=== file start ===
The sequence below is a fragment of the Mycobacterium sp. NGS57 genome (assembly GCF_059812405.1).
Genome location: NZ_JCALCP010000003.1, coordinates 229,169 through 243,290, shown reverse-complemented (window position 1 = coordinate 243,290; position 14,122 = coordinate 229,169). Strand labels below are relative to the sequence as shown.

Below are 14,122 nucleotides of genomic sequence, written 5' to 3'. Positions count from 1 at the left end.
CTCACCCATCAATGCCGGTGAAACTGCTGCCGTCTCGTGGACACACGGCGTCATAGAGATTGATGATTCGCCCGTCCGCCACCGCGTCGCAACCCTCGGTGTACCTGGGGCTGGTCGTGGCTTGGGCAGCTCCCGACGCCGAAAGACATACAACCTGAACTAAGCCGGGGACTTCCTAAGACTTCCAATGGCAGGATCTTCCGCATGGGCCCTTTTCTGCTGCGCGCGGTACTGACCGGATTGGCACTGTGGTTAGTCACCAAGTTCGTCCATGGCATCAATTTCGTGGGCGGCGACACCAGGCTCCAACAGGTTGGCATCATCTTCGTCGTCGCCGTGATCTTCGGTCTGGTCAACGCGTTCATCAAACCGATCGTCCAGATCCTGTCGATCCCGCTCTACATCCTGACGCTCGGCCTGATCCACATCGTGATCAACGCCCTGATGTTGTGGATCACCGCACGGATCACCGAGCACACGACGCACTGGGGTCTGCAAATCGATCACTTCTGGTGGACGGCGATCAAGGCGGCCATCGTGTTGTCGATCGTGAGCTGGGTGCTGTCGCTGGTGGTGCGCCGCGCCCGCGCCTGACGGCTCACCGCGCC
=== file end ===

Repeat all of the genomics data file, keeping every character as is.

The sequence below is a fragment of the Mycobacterium sp. NGS57 genome (assembly GCF_059812405.1).
Genome location: NZ_JCALCP010000003.1, coordinates 229,169 through 243,290, shown reverse-complemented (window position 1 = coordinate 243,290; position 14,122 = coordinate 229,169). Strand labels below are relative to the sequence as shown.

Below are 14,122 nucleotides of genomic sequence, written 5' to 3'. Positions count from 1 at the left end.
CTCACCCATCAATGCCGGTGAAACTGCTGCCGTCTCGTGGACACACGGCGTCATAGAGATTGATGATTCGCCCGTCCGCCACCGCGTCGCAACCCTCGGTGTACCTGGGGCTGGTCGTGGCTTGGGCAGCTCCCGACGCCGAAAGACATACAACCTGAACTAAGCCGGGGACTTCCTAAGACTTCCAATGGCAGGATCTTCCGCATGGGCCCTTTTCTGCTGCGCGCGGTACTGACCGGATTGGCACTGTGGTTAGTCACCAAGTTCGTCCATGGCATCAATTTCGTGGGCGGCGACACCAGGCTCCAACAGGTTGGCATCATCTTCGTCGTCGCCGTGATCTTCGGTCTGGTCAACGCGTTCATCAAACCGATCGTCCAGATCCTGTCGATCCCGCTCTACATCCTGACGCTCGGCCTGATCCACATCGTGATCAACGCCCTGATGTTGTGGATCACCGCACGGATCACCGAGCACACGACGCACTGGGGTCTGCAAATCGATCACTTCTGGTGGACGGCGATCAAGGCGGCCATCGTGTTGTCGATCGTGAGCTGGGTGCTGTCGCTGGTGGTGCGCCGCGCCCGCGCCTGACGGCTCACCGCGCC